Burlington Needs a Wealth Tax

With Mayor Weinberger putting on a housing summit next month, now is the time to advocate for bold, meaningful policies that redistribute wealth in a way to ensure that nobody has to live unwalled. A wealth tax on millionaires will raise $7.5 million a year for low-income housing projects throughout the city.

Burlington has over 400 for-profit, private, millionaires who own a combined $1.5 billion in property wealth, more than the combined wealth of UVM and the UVM Medical Center. Not only are these 1%ers’ property often taxed at assessed rates much less than their value, but taxing their wealth would help pay for desperately needed low-income housing, without negatively affecting the vast majority of Burlington workers and residents.

Every Burlington Millionaire by Land Wealth – (Click to Enlarge)

The current Housing Trust Fund, funded to the tune of a measly $520,000 a year, can outright fund the construction of only 2 low-income units every year, yet the city needs to build over 5,000 homes for low and moderate-income residents (making less than 80% of the Area Median Income – AMI) to meet our city’s housing needs, yet only 170 homes for those making over 80% AMI. In fact, 2,900 low-income households are paying more than 50% of their income in housing. (Can be found on the city’s Consolidated Housing Plan draft, Page 10.)

Unfortunately, Mayor Weinberger and the City Council seem to think market rate housing, which is affordable to those making 100% AMI, will somehow solve the 5,000 units of low-income housing that these folks need. According to the same Consolidated Housing Plan, 170 folks making between 80%-100% AMI are paying 30% or more on rent, while 0 are paying 50% of their income or more.

If we taxed these millionaires at an additional one half of one percent, .5% every year, the city could raise an additional $7.6 million dollars a year for low-income housing. According to the city’s recent Inclusionary Zoning report, this money could fully fund and build an additional 30 units of truly low-income housing every year. With loans, financing, and low-income tax credits, that number increases even more. As an example, Redstone’s building at 258 North Winooski Ave, with 23 units and 41 bedrooms, along with first-floor retail space, cost roughly $3.5 million dollars. Even with overhead and maintenance, likely 50+ units of permanently and truly affordable low-income housing could be built every year in Burlington, 25x more than is currently built.

Even if we decided to be cheap, and only tax these 400 millionaires at one tenth of one percent, or .1%, we could still raise $1,500,000 a year for housing, 3x more than our Mayor and Council have dedicated to housing over this last decade.

In conclusion: Tax the wealth of the wealthiest 1% of landowners so that everyone can have safe, affordable housing. It’s easy and would actually put some money where our values supposedly are.

The Ultimate NIMBYs in Burlington are Wealthy Condo/Mansion-Owners

(You can view a larger, full-screen map here.)

Last post I discussed how 25% of single and double-unit homes in Burlington are investment rental properties, making it harder for lower-income people to live and thrive in Burlington. While I mentioned that zoning plays a role in this, albeit a limited one, today I wanted to show how those with money and wealth, including Mayor Weinberger, are the ultimate NIMBYs, working to make sure that there are limited opportunities for new or different residents to move into their neighborhoods, while aggressively pushing denser development in other neighborhoods.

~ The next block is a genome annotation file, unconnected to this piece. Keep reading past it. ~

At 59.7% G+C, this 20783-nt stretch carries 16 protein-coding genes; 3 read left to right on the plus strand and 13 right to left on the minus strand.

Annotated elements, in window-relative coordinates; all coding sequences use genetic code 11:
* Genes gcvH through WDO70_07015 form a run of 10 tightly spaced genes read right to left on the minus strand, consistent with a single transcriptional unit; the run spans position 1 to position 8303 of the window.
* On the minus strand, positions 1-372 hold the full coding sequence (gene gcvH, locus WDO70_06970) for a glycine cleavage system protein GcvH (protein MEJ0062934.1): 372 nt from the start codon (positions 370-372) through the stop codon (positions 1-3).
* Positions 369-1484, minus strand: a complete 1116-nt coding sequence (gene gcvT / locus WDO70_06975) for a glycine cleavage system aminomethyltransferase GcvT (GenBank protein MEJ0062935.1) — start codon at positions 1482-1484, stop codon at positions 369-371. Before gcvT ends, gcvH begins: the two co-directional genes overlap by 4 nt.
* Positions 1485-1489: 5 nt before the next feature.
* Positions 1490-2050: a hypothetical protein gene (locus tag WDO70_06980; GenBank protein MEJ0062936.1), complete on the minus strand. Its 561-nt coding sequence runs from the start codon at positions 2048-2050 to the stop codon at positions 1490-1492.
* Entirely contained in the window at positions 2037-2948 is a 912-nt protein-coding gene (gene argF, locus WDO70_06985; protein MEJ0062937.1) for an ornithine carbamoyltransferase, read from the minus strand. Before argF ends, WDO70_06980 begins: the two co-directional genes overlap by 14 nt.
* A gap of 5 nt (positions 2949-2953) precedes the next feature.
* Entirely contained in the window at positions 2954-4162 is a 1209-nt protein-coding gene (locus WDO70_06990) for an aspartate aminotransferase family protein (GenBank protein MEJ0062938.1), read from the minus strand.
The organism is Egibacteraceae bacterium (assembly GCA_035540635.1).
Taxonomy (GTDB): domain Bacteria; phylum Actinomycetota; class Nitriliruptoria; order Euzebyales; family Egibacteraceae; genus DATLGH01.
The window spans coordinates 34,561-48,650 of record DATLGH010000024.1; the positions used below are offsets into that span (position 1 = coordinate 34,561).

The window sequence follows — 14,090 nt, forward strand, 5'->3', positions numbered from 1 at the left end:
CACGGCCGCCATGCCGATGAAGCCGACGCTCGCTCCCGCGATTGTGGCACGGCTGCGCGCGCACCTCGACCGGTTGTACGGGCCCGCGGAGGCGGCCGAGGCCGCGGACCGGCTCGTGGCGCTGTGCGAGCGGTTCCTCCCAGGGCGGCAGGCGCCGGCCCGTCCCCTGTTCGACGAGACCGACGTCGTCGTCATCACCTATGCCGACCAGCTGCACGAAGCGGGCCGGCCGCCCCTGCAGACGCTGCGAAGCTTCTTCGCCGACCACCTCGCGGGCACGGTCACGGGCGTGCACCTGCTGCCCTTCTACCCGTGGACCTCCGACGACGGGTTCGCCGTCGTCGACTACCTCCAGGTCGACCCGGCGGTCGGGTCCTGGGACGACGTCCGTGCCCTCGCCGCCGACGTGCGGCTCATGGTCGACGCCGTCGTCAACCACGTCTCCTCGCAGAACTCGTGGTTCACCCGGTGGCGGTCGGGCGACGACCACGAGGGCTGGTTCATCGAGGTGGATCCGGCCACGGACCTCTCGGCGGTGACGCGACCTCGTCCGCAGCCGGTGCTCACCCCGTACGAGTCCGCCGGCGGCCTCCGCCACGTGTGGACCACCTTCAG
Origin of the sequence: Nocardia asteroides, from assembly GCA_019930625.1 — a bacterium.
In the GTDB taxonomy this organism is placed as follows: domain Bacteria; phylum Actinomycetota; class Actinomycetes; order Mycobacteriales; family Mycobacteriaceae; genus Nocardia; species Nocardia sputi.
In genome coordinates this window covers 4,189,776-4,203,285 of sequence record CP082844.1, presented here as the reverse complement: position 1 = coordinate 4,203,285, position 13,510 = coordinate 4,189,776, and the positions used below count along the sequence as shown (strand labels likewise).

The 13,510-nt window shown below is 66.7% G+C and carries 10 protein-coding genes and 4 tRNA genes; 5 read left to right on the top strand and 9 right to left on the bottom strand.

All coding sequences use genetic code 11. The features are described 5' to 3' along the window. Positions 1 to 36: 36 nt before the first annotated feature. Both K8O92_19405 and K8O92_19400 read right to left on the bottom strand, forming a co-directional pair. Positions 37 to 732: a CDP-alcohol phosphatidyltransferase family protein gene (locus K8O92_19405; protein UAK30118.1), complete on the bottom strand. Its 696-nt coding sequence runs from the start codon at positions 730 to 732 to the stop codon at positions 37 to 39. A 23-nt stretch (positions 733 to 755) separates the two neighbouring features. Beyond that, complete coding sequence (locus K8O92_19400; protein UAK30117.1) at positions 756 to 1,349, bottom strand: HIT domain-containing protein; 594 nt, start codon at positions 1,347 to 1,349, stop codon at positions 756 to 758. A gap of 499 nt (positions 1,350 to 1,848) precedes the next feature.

I have mapped all 670+ single-family mansions and luxury condos worth over $500,000*. Of these 670 homes, 120 (18%) are second homes. These homes make up the top 10% wealthiest single-unit homes in the city, making them the wealthiest 4% (by home value) residents in the city. Combined wealth is $465 million.

If we decided to create a luxury housing/mansion tax in the city on these homes, depending on our pricing scheme, which I will write about in a later post, (yearly flat home value tax of .1% (one tenth of one percent), flat tax of .5% (half of one percent), we could be raising anywhere from $500,000 to $2,500,000 A YEAR for low-income housing, which is a helluva lot more than we are doing now as a city.

The map is crude but you get the point.

What you will quickly notice is that the vast majority of wealthy homes, 94%, exist in only 4 spaces throughout the city. They are either in the south end on the hill section with nice lake views (Tracts 39-1 and 39-2), in the south end by the water (Tracts 10-2, and 11-2 ), downtown in luxury condos (Tract 10-1 ) or in the New North End by the water (Tract 2-3 without Rockpoint). These areas have some of the lowest population densities in the city, and if we tracked population by street or neighborhood I’m certain these numbers would be even lower.

Except for the luxury condos downtown, almost every mansion/luxury condo was built in areas that are zoned for low-residential density. In fact, our own Mayor Weinberger, a strong proponent of ‘in-fill’ development and ‘denser development by building up’ lives in one of these mansions on the hill, where he is protected by zoning from every worrying about losing his perfect lake view, from ever worrying about traffic, noise, pollution, trash, or any of the other issues that come with actual city living.

The ultimate NIMBYs aren’t small homeowners or renters concerned about the negative effects of gentrification, but rather the wealthiest 10% of homeowners who live in low-density neighborhoods, and who regularly vote for and advocate for, zoning that keeps their neighborhoods with few people and large homes, while pushing density to poorer neighborhoods that are already quite dense, like the Old North End.

*For data purposes, I included all housing that either had a recent sale price of over $500,000 or a home assessed at over $450,000 (homes are generally assessed at less than 90% of value).

Many Low-Income Families are Being Gentrified Out of Burlington

For years now we have been hearing anecdotes about the harmful effects of gentrification on low income families in Burlington. The data in this post shows that elected officials have done nothing to slow the destruction of the widening income gap, while the low-income families remaining in Burlington are those living in worsening, abject poverty.

Over the past decade, elected Burlington officials have sat idly by as the city has morphed from one of the most livable places in America into a town that only the wealthy can afford. Businesses that served low-income communities closed, were priced out and evicted like Resource, while megalandlords like the Bissonnetes legally evicted over 300 low-income tenants and families.